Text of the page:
Disappointment

It is impossible to navigate life and remain free from disappointment. Researchers describe disappointment as a form of sadness or a feeling of loss. It is often experienced as an uncomfortable and sometimes painful space between our expectations and reality.  

Our experiences of disappointment provide valuable information about ourselves, other people, and our values. After we have had time to process a disappointment and fully express our feelings, it is possible to find a space for self-exploration and growth.  

Social norms suggest that certain things will make us happy. Yet, research suggests that many of the common things people work towards such as a nice house, new job, expensive car, or job title do very little to support lasting happiness or satisfaction. In contrast, developing greater self-awareness and a deeper connection to our values and a sense of meaning or purpose, as well as our active pursuit of these values and purpose, provides the best avenue for a lasting sense of happiness or satisfaction.  

How often have you reflected on the influence of society or social norms on your goals and ideas for what will make you happy? Where do your goals come from?  

Disappointment also provides a pause for us to evaluate our relationship to grasping and expectations.

What beliefs do you have about what you need or what you should obtain? Where did these beliefs come from? Who else in your past or current life holds similar beliefs?  

Lastly, acceptance is often viewed as a means of coping with disappointment. After we determine that nothing can be done to change the circumstances, acceptance is often our best option for positive coping as well as healing and growth. How can you work towards acceptance when faced with disappointment? What can you learn from others in your life about how to practice acceptance?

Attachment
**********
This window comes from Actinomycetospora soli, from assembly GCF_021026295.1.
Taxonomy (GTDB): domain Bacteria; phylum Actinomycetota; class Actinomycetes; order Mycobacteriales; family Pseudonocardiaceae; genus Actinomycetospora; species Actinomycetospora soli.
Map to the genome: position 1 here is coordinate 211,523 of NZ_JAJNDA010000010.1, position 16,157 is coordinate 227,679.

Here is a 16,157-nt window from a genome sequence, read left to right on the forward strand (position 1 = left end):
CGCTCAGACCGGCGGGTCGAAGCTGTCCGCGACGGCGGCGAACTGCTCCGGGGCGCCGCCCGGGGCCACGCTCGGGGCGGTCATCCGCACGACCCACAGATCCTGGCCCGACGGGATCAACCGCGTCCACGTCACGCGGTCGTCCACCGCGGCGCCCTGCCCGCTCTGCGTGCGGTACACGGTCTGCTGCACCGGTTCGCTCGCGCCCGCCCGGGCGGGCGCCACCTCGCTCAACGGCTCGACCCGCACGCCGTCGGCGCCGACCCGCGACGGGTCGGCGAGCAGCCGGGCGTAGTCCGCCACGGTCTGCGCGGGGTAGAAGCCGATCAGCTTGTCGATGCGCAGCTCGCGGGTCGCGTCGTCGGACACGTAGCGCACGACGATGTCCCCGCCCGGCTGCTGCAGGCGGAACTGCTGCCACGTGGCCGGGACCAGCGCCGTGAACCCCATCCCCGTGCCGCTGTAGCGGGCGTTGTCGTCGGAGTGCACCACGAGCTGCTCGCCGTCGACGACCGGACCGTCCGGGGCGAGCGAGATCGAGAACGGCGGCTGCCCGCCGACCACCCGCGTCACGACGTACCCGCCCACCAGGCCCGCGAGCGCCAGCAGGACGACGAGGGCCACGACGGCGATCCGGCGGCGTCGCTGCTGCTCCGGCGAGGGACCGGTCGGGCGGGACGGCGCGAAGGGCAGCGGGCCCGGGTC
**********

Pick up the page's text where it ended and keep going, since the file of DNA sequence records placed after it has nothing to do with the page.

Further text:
Generally, acceptance can be practiced in all areas of life. We can practice acceptance of our experience, differing beliefs and views of others, difficult family or friends, our past, our appearance, as well as our thoughts and emotions. Acceptance does not mean that you endorse whatever is happening or move away from your own values and beliefs, rather it means you are accepting that you cannot change the current nature of reality, which also sometimes means moving through a grief process to arrive at a place of acceptance.    

Dr. Thomas Lindquist, Psy.D.

Licensed Psychologist 

Visit us at lindquistpsych.com

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Published by tlindquistpsyd

Licensed Clinical Psychologist

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